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Crying Is Human
There are times in my life that my grief has resulted in tears. Whenever it happens, I’m caught by surprise. I used to believe crying was a form of fragility, signalling to others to approach with caution.
But tears are a natural part of our human expression.
We cannot always predict what will cause them to form, and when they will come. When they do, it can hurt us more to restrain them than to just let them out.
There’s Nothing Wrong With Tears
There is nothing inherently wrong with crying. Some people are more empathic and sensitive than others – they feel more deeply and may cry more often. Tears are a universal sign that attracts comfort. I’ve never ignored a friend or stranger who is crying; their tears let me know they are experiencing something uneasy.
If you think about the opposite reaction – if we don’t embrace our crying and instead hold back our tears – we are actually suppressing our emotions and even isolating ourselves in that moment.
Expressing emotion is healthy for all humans, and crying is one of our bodies’ ways of releasing pain.
The Science Behind Crying – 4 Helpful Facts
1. Tears can boost immunity
In a study from the University of Minnesota, Dr. William Frey noted that tears contain chemicals that the body produces in response to stress. By holding back our tears, we may become more susceptible to stress-related illnesses.1 After shedding tears, most people felt less sad, angry, and stressed, and they also received a boost in immunity.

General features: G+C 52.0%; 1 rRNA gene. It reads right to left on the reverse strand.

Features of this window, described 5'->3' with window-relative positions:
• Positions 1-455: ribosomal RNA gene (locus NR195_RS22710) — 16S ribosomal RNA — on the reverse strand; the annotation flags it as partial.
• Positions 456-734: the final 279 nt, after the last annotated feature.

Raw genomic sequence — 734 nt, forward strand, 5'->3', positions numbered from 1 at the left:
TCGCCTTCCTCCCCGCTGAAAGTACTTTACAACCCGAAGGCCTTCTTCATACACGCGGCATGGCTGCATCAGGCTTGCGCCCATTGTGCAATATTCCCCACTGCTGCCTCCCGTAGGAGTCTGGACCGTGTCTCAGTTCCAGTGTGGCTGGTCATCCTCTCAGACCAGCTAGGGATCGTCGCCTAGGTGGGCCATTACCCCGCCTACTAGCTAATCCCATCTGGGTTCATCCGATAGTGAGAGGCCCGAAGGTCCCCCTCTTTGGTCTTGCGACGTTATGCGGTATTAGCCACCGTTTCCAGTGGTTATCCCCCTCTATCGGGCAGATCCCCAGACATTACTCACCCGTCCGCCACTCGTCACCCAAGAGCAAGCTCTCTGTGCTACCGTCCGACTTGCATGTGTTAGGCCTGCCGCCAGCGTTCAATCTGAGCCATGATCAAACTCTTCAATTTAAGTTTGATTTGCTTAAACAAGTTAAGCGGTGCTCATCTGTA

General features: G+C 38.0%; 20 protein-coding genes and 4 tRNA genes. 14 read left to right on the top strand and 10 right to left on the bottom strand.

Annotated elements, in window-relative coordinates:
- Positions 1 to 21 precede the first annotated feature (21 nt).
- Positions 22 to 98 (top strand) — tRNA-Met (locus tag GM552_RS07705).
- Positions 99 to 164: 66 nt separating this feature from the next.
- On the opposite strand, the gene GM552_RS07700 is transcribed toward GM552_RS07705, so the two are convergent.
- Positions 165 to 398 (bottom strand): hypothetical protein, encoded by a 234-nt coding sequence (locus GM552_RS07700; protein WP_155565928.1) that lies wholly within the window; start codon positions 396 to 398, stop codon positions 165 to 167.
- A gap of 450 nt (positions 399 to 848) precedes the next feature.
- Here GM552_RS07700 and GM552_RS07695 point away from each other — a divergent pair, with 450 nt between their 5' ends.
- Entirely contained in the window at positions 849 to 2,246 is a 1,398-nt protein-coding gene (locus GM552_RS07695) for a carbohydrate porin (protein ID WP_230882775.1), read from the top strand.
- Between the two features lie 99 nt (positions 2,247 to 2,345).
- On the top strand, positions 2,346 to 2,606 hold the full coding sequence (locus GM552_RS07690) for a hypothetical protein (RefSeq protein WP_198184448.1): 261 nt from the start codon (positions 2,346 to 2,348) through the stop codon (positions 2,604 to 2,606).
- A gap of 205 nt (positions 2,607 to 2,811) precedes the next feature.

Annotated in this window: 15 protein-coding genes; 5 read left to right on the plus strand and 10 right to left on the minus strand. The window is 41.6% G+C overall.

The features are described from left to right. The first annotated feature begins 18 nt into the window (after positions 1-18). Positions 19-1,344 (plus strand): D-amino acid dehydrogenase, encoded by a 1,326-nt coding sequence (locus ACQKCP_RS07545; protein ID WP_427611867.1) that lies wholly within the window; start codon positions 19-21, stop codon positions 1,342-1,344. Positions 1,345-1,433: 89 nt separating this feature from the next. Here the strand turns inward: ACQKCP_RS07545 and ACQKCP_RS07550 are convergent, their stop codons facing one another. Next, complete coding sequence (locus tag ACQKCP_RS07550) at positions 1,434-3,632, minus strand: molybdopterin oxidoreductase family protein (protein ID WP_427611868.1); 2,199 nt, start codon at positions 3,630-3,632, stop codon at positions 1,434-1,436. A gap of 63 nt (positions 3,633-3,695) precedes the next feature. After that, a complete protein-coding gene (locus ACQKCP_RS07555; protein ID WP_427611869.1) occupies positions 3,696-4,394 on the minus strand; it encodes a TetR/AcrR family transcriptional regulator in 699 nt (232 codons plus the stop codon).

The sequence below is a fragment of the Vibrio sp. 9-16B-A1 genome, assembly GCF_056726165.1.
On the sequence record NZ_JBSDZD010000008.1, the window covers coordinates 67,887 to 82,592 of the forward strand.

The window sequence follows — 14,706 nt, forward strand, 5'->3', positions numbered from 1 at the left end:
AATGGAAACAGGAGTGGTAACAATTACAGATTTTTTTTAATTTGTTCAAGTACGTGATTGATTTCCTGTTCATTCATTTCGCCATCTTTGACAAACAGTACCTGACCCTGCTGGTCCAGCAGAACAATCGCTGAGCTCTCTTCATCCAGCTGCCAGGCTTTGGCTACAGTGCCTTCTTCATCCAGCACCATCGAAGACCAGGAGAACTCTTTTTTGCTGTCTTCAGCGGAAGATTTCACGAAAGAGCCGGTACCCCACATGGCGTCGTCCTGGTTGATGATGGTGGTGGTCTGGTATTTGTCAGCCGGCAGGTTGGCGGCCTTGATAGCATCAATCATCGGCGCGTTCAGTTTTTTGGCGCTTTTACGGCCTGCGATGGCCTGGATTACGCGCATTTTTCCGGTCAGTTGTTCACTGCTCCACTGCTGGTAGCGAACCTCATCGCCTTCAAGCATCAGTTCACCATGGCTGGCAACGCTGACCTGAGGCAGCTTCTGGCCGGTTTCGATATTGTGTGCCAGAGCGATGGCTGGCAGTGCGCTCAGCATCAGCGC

2. Crying can ease pain
Crying releases endorphins and oxytocin. These neurotransmitters make us feel better and are thought to mitigate both physical and emotional discomfort. Therefore, crying not only boosts our mood, but it can also make us more immune to pain.2
3. Crying helps us cope
According to Judith Orloff, MD, crying helps to resolve grief. When we cry in response to a loss, the tears are a means to process our experience and open our hearts back up.3
4. Crying is good for our bodies
Steven Sideroff, Ph.D., a clinical psychologist at UCLA explains that when we are stressed, our muscles become tight and tense. Crying releases the tension and restores the body to a balanced state.4
Crying Is Communicating
I believe that crying is a critical form of communication and a means to connect with others. It shows us that someone is suffering and in need of comfort. As humans, we should be supporting one another, not shaming each other for expressing grief or sadness.
“Crying is how the body speaks when your mouth can’t explain the pain it feels.” – Anonymous
- “Biological Role Of Emotional Tears Emerges Through Recent Studies.” 31 Aug. 1982, https://www.nytimes.com/1982/08/31/science/biological-role-of-emotional-tears-emerges-through-recent-studies.html. Accessed 19 Jan. 2019.
- “Is crying a self-soothing behavior? – NCBI – NIH.” 7 May. 2014, https://www.ncbi.nlm.nih.gov/pmc/articles/PMC4035568/. Accessed 19 Jan. 2019.
- “The Healing Power of Tears – Judith Orloff MD.” https://drjudithorloff.com/the-healing-power-of-tears/. Accessed 19 Jan. 2019.
- “Crying: The Health Benefits of Tears – WebMD.” https://www.webmd.com/balance/features/is-crying-good-for-you. Accessed 19 Jan. 2019.